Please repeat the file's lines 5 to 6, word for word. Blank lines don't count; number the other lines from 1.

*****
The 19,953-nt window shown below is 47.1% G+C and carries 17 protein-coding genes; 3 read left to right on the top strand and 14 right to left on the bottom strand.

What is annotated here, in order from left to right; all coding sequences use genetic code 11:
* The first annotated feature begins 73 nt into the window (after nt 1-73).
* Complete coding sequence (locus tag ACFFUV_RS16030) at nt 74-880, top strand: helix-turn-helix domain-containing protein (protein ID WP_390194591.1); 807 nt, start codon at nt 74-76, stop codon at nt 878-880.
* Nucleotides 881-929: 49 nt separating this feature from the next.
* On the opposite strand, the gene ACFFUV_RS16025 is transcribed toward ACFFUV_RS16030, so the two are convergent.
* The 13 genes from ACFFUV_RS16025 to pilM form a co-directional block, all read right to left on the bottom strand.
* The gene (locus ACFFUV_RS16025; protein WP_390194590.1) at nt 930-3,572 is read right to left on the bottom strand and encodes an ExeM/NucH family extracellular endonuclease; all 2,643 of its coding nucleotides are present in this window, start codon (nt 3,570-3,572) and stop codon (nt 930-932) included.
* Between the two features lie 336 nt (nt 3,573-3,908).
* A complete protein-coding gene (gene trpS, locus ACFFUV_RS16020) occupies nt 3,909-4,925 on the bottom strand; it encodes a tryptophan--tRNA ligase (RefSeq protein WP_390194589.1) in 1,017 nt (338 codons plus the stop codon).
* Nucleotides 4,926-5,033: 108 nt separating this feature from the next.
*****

* Nucleotides 881-929: 49 nt separating this feature from the next.
* On the opposite strand, the gene ACFFUV_RS16025 is transcribed toward ACFFUV_RS16030, so the two are convergent.